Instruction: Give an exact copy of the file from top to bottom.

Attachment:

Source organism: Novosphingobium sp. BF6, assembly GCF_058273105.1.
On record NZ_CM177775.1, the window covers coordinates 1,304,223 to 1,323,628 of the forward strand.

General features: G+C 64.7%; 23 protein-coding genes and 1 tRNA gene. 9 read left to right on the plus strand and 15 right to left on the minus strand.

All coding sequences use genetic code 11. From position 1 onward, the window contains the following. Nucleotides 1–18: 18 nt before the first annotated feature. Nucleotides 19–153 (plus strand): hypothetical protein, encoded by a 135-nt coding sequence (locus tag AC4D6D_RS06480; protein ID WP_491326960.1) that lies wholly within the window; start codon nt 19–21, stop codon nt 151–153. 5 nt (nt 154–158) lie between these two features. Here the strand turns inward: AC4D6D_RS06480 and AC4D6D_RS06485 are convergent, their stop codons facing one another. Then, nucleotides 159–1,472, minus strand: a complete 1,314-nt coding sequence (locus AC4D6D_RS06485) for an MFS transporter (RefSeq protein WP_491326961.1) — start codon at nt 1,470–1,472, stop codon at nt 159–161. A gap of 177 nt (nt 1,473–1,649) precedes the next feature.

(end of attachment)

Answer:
Source organism: Novosphingobium sp. BF6, assembly GCF_058273105.1.
On record NZ_CM177775.1, the window covers coordinates 1,304,223 to 1,323,628 of the forward strand.

General features: G+C 64.7%; 23 protein-coding genes and 1 tRNA gene. 9 read left to right on the plus strand and 15 right to left on the minus strand.

All coding sequences use genetic code 11. From position 1 onward, the window contains the following. Nucleotides 1–18: 18 nt before the first annotated feature. Nucleotides 19–153 (plus strand): hypothetical protein, encoded by a 135-nt coding sequence (locus tag AC4D6D_RS06480; protein ID WP_491326960.1) that lies wholly within the window; start codon nt 19–21, stop codon nt 151–153. 5 nt (nt 154–158) lie between these two features. Here the strand turns inward: AC4D6D_RS06480 and AC4D6D_RS06485 are convergent, their stop codons facing one another. Then, nucleotides 159–1,472, minus strand: a complete 1,314-nt coding sequence (locus AC4D6D_RS06485) for an MFS transporter (RefSeq protein WP_491326961.1) — start codon at nt 1,470–1,472, stop codon at nt 159–161. A gap of 177 nt (nt 1,473–1,649) precedes the next feature.